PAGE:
openssl x509 -text -noout -in xxx.cs.ait.ac.th.crt
    Certificate:
        Data:
            Version: 3 (0x2)
            Serial Number:
                xxx:xxx:xxxx
        Signature Algorithm: sha256WithRSAEncryption
            Issuer: C=US, O=Let's Encrypt, CN=Let's Encrypt Authority X3
            Validity
                Not Before: Sep 17 05:29:35 2019 GMT
                Not After : Dec 16 05:29:35 2019 GMT
    
    and record the Not After date to remember updating the certificate before in expires.

Posted by Olivier | Permanent link | File under: administration

Tue Sep 10 10:59:21 +07 2019

SSH tricks on VMware

Adding SSH public key authentication to ESXi

On the ESXi server, edit the file /etc/ssh/keys-root/authorized_keys and add the public keys, one key per line.

Supposedly, the file already exists and is mode 1600.

Suppress the SSH enable message

ESXi servers always complain when SSH is enabled. This warning message can be deactivated with the command:

esxcli system settings advanced set -o /UserVars/SuppressShellWarning -i 1

Posted by Olivier | Permanent link | File under: administration, vmware

Wed Aug 21 13:03:34 +07 2019

Transferring old account from guppy to banyan

When a student leaves AIT, there is no automatic procedure to save and removes the files that were created on the local disks of guppy.

Further more, because the students are using some tools to virtualize environment, there are many file duplicates that should be taken into account to reduce the space on the final backup. In some instances, a space reduction of 30% could be achieved by simply removing the duplicated files.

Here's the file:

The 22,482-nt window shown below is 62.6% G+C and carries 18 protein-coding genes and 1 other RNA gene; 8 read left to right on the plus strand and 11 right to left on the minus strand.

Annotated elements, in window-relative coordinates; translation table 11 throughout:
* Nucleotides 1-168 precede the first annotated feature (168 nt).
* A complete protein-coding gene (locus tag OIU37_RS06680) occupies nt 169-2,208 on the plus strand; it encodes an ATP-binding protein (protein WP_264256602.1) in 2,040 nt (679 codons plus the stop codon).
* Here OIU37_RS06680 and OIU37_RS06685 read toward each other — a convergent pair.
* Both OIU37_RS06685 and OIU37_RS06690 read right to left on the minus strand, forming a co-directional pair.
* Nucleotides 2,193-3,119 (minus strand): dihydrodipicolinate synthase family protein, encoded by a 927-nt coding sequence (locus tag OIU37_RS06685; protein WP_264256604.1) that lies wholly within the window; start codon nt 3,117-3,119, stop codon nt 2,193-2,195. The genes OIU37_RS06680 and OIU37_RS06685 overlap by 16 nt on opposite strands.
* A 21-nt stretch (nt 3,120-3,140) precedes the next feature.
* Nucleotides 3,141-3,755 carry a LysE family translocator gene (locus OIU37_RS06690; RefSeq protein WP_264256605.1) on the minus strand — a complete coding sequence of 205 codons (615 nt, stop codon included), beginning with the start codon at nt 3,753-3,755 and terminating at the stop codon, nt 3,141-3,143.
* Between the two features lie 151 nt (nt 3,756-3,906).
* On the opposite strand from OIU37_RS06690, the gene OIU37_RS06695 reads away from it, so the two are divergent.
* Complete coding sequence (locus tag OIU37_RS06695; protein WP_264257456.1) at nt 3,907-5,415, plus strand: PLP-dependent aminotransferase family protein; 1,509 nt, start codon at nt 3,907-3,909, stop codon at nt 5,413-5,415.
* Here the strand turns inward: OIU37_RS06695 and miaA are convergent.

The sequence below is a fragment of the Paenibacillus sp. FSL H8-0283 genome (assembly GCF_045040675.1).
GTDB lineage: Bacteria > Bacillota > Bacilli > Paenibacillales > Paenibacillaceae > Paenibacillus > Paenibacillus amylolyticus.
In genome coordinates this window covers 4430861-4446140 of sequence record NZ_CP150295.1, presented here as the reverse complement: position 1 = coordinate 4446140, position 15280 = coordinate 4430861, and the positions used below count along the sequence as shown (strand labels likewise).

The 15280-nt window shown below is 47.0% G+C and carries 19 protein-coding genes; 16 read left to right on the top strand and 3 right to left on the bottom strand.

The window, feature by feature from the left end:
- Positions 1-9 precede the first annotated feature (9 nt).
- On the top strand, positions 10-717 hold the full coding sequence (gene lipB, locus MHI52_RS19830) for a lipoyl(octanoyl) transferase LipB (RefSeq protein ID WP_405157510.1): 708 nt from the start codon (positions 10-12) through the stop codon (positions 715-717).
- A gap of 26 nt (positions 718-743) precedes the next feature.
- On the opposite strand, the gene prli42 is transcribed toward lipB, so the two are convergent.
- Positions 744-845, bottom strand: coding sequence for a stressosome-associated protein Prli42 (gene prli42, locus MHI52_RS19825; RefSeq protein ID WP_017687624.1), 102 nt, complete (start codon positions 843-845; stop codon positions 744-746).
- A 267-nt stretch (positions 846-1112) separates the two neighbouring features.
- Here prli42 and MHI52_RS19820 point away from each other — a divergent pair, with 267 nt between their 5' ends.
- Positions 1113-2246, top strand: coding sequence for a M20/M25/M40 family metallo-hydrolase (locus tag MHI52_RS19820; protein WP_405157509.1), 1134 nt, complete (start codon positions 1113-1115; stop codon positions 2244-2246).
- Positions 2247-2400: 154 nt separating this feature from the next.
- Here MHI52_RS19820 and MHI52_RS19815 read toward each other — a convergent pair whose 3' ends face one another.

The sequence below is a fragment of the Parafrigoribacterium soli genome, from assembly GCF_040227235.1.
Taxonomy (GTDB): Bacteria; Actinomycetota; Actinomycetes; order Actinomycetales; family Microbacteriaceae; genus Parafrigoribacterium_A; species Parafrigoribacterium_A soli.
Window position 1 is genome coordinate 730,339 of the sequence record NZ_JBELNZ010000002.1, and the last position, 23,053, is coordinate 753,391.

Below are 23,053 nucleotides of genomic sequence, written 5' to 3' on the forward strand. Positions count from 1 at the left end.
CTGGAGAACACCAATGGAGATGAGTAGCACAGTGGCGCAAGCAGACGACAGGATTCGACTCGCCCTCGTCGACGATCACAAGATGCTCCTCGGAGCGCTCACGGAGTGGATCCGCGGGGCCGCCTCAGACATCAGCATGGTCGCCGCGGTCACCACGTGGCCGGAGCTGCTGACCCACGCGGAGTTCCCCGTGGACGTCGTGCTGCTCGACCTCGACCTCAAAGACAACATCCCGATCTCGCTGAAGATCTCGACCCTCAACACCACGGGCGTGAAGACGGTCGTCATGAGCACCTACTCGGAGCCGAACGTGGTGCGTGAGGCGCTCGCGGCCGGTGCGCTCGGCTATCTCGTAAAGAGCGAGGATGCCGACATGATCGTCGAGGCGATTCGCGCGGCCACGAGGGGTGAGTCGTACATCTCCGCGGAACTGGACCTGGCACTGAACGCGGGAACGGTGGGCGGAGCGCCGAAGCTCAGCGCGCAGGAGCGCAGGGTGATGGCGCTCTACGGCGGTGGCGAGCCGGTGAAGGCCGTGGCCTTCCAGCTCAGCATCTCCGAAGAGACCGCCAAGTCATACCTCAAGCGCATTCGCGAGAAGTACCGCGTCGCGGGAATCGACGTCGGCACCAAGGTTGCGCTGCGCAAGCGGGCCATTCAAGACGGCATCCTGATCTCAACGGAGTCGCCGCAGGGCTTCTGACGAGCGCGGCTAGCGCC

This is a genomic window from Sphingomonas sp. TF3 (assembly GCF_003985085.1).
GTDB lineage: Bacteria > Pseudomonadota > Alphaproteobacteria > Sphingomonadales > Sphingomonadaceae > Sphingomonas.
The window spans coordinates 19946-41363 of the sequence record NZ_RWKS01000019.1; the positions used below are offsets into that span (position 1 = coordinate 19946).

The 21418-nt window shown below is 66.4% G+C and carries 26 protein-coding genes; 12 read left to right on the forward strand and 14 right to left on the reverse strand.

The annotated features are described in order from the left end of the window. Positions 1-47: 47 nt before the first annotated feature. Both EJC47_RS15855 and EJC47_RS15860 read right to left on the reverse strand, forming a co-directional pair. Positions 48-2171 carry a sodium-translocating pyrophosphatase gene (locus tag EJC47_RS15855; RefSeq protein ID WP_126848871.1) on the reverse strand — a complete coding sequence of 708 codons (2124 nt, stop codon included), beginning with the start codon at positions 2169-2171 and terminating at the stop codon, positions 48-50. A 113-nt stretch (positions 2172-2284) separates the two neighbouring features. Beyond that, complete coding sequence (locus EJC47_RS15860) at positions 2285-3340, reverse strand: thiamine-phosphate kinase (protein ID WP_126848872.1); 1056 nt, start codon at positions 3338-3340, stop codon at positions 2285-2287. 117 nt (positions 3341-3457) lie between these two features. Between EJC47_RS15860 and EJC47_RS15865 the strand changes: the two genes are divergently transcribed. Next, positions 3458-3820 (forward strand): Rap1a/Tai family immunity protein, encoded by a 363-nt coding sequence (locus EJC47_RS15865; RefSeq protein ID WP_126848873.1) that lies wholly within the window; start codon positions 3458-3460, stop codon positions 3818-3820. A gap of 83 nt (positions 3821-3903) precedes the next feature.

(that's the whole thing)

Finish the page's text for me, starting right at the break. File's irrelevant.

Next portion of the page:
1. Connect to guppy and become super user;
  2. Compress the files of the user:
    find /home2/user -type f -exec xz -f -9 {} \;
    
  3. Remove duplicates:
    freedups.pl -a /home2/user
    
  4. Create some directory on banyan to receive the files, for example /home/corse/deleted/user/guppy;
  5. Transfer the files:
    cd /home2/user; tar cf - . |ssh someone@banyan sudo -A 'sh -c "cd /home/corse/deleted/user/guppy; tar xfBp -"'
    
  6. Remove the files from guppy.

Posted by Olivier | Permanent link | File under: administration, ubuntu

Fri Aug 16 12:35:12 +07 2019

Make permission based on Active Directory persistent

Starting with ESXi 6.5, under certain conditions, ESXi server will loose the permissions that was defined based on Active Directory. The server is still joint to the domain, but the user will not be able to access their VM anymore. All permissions have to be regenerated by hand.

That affects the permissions set on the VMs but also the permissions set at the server level.

While the cause is not exactly known, I suspect it is linked to a temporary unavailability of the AD (like a reboot): when ESXi server cannot reach the AD, it wipes off any permission corresponding to that AD. This is critical with the server hosting students VMs, especially the VMs for WAE course that has two or three students per VM.

To solve this problem, I have created a collection of tools that will automatically back-up the permissions based on AD and restore them if they disappear. The tools have been bundled in a VMWare VIB (vSphere Installation Bundle) for easy deployment.

Download and install the VIB

Get the VIB from /home/pc-application/WINAPPS/VMware/offline_bundle_persist_perms.zip copy it on the ESXi server. Note that only the offline version of the VIB is available.

Connect to the server shell and run:
esxcli software vib install -f -d /offline_bundle_persist_perms.zip
That's all you have to do. From now on, the AD permissions will persist.

The tools have been tailored for CSIM environment, AD permissions are in the form SMB4\user.

update ESXi

Third parties VIB that are not officially signed by VMware prevent ESXi update. And this is diagnosed quite late in the update process, so precious time can be lost. Note that this is true also for ghettoVCB.

Hence, the VIB must be removed before any ESXi update:

  1. login on the server and copy the file /etc/persist_perms/permissions to some place safe across reboots, for example /vmfs/volumes/datastore1/;